How long can the other parties reject Sweden Democrats after the last Swedish election?
Sweden Democrats, SD, has always been an isolated party in Swedish politics, to a large extend due to the dark Neo-Nazi history. But SD got almost 18 per cent of the votes, a big step forward compared to last election (12,9 per cent).
SD have always been a nationalistic party focusing mainly on reducing the migration. But law and order and conservative values about family, sexual orientation and gender equality are other themes that has been lifted in political documents for a long time. Recently SD also wants to address the common welfare sector, both with improvements for those that are employed (mainly women) and those that are depending on well-functioning health care, SD talks a lot about caring for children and the elderly. Particularly the Social Democratic party have questioned the budgets delivered by SD since being unrealistic, they will not raise taxes and are exaggerating the figures for reducing migration. Most local communities will have a reduced budget with a budget delivered by SD.
70 per cent of those voted for SD were men, but the number of women voting for SD has grown slightly (not that much though from 2014 to 2018). More than 80 per cent of them voting for SD did it even in the election 2014, no other party has as loyal voters as SD. SD toke about the same number of voters from Social Democratic party and Moderaterna, and less from other parties. SD is stronger in southern Sweden and in rural areas. The most common voter is a man with working class background living in less populated areas or in Skåne, the most southern of the Swedish regions.
Cordon sanitaire: for how long?
All other political parties in Sweden have made clear they don’t want to cooperate, and so far, they even resist communication with SD-representatives in the national parliament (some contacts are made though in local councils). I am sure this will change, sooner or later. But it’s impossible to know how long it will take. It would certainly be a big change, but pure mathematics makes it very difficult to leave SD totally out of power.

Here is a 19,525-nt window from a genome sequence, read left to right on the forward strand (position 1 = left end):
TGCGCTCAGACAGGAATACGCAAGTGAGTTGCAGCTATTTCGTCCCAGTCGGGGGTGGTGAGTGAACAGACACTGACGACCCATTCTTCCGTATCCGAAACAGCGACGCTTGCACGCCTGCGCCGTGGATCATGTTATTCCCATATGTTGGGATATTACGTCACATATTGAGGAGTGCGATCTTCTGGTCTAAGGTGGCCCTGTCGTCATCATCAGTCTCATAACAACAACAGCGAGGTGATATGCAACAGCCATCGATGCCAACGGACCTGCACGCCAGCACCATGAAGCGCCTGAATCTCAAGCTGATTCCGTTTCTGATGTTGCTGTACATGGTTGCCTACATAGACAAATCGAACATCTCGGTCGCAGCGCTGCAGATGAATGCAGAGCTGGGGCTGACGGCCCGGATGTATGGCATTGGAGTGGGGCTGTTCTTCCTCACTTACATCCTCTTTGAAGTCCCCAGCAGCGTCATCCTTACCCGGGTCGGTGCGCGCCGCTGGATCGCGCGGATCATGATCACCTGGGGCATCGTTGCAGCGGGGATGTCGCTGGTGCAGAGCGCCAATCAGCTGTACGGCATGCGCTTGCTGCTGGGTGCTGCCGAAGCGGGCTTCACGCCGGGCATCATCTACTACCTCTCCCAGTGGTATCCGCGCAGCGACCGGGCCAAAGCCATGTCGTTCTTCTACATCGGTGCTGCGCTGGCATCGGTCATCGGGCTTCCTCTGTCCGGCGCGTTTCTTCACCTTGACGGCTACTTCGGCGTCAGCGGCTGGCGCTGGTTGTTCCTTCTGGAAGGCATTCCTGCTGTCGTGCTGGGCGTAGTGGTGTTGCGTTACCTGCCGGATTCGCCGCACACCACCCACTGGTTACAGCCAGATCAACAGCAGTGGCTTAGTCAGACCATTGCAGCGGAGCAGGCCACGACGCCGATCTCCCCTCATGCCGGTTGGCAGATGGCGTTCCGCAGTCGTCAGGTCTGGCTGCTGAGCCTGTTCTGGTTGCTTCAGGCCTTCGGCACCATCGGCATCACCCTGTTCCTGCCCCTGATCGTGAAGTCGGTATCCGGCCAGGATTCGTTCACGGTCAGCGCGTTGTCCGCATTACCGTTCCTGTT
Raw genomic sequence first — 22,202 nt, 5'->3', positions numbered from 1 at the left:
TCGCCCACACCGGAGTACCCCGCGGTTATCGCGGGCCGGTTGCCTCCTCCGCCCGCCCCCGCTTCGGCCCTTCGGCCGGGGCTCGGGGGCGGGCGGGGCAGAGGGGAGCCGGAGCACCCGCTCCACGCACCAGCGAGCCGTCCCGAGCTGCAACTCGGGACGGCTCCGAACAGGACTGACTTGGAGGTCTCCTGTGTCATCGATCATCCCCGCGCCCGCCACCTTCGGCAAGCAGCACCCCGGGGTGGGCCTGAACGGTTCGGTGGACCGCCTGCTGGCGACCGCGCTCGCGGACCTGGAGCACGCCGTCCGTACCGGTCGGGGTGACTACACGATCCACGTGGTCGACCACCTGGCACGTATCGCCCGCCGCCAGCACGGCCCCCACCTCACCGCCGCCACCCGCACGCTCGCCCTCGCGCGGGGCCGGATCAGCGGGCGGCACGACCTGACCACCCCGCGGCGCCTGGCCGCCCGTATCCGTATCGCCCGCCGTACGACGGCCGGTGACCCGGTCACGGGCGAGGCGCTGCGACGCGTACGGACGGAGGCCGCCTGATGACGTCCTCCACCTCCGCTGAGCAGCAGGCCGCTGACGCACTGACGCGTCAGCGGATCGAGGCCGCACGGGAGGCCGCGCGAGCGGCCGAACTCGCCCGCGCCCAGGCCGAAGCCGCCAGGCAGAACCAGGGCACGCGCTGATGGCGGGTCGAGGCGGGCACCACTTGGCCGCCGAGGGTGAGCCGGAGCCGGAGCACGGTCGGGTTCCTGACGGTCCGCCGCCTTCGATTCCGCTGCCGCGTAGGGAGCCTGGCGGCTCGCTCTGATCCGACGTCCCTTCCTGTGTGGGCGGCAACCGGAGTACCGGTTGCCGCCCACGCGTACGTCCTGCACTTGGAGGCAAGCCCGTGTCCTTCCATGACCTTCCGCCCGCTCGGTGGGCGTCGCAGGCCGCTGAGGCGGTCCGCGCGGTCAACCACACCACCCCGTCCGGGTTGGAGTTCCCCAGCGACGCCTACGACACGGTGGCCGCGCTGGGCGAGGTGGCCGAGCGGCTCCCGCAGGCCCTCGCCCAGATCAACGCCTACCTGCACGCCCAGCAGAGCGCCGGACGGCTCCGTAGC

The Social Democratic party is still the biggest party, and the red-green bloc is still slightly bigger,
The result of the last election has made the political situation in Sweden extremely complicated. The Social Democratic party is still the biggest party, and the red-green bloc is still slightly bigger, 144 mandates in the national parliament compared to 143 for the blue bloc and 62 for Sweden Democrats. It means that none of the blocs will get a majority unless they break up the traditional blocs, or save up a support for their budget with SD.
The Social Democrats have invited The Liberal party and the Center party (also a strongly liberal party with a background as an agrarian party), but they still strongly resist such a solution and sticks to the other parties in the blue bloc. Instead they invited representatives for Social Democratic party to a meeting to gather support from for a Right-Wing Government. Stefan Löfven, the Social Demoratic Leader answered that this is totally impossible since he is the leader of the biggest party. The positions are locked, but all parties need to consider new constellations. As soon as the new chairman of the parliament is elected he or she will invite the leaders of all the parties.
The positions are locked, but all parties need to consider new constellations.
I am sure that sooner or later the Liberal-Conservative party Moderaterna and the Christian Demcratic party will move closer to SD. But this will not be enough for a government in majority and it remains to be seen if The Liberal party and the Center Party would give their support despite earlier declarations made about SD. Only 30 per cent of those voted for Moderaterna are against such a solution (lower than in any other party), and local representatives, mainly from Southern Sweden have told that such a dialogue must be established.
Nevertheless, SD have declared they will not give passive support to any government, left or right, without getting some benefits, they want to shape politics, or ells rather stay out of such positions. They might reject both the red and the blue budget and then Sweden might possibly need a new election. This is not something that the other parties are in favor of. Particularly not since there are three parties that barely made it to the parliament, The Green Party, the Christians Democrats and the Liberal Party. A new election might lead to a loss of votes and that some of these parties lose their mandates to SD.
Some, including me, would have thought that SD should remain silent for a while and behaving well as long as there is still a slight hope that someone would reach out for a dialogue. Instead Mattias Karlsson, the second leader of the party, immediately wrote that SD must step up and prepare themselves for the forthcoming election to the EU-parliament. He was talking about that the destiny has chosen the representatives for the party to warriors in a fight for a new society and that it is a choice between “victory or death”. He also talked wrongly about Sweden being occupied by other countries and a long history of public resistance as a role model for common elections. Karlssons got support from Jimmie Åkesson, saying that this way of talking was not at all controversial and in fact similar to what can be heard in other parties.